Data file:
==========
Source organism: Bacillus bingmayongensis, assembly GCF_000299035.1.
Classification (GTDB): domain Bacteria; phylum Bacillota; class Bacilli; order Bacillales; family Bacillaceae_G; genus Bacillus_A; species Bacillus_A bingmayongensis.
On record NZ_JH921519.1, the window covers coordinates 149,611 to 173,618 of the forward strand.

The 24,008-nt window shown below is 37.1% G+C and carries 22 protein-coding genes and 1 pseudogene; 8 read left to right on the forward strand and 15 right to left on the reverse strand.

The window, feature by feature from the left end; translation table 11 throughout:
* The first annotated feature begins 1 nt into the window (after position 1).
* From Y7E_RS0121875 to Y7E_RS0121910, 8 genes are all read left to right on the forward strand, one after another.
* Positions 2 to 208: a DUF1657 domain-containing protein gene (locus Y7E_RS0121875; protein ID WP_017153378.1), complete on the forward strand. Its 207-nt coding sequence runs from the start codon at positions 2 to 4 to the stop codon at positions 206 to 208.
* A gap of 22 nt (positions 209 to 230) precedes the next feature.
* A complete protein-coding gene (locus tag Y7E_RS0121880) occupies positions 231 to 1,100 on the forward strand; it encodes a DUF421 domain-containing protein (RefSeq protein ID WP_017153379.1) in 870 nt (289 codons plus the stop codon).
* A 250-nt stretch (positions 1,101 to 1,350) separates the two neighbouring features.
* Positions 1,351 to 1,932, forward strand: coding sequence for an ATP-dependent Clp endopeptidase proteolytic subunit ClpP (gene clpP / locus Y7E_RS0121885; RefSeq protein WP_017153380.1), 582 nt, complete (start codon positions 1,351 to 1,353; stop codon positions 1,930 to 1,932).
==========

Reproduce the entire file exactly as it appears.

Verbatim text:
Source organism: Bacillus bingmayongensis, assembly GCF_000299035.1.
Classification (GTDB): domain Bacteria; phylum Bacillota; class Bacilli; order Bacillales; family Bacillaceae_G; genus Bacillus_A; species Bacillus_A bingmayongensis.
On record NZ_JH921519.1, the window covers coordinates 149,611 to 173,618 of the forward strand.

The 24,008-nt window shown below is 37.1% G+C and carries 22 protein-coding genes and 1 pseudogene; 8 read left to right on the forward strand and 15 right to left on the reverse strand.

The window, feature by feature from the left end; translation table 11 throughout:
* The first annotated feature begins 1 nt into the window (after position 1).
* From Y7E_RS0121875 to Y7E_RS0121910, 8 genes are all read left to right on the forward strand, one after another.
* Positions 2 to 208: a DUF1657 domain-containing protein gene (locus Y7E_RS0121875; protein ID WP_017153378.1), complete on the forward strand. Its 207-nt coding sequence runs from the start codon at positions 2 to 4 to the stop codon at positions 206 to 208.
* A gap of 22 nt (positions 209 to 230) precedes the next feature.
* A complete protein-coding gene (locus tag Y7E_RS0121880) occupies positions 231 to 1,100 on the forward strand; it encodes a DUF421 domain-containing protein (RefSeq protein ID WP_017153379.1) in 870 nt (289 codons plus the stop codon).
* A 250-nt stretch (positions 1,101 to 1,350) separates the two neighbouring features.
* Positions 1,351 to 1,932, forward strand: coding sequence for an ATP-dependent Clp endopeptidase proteolytic subunit ClpP (gene clpP / locus Y7E_RS0121885; RefSeq protein WP_017153380.1), 582 nt, complete (start codon positions 1,351 to 1,353; stop codon positions 1,930 to 1,932).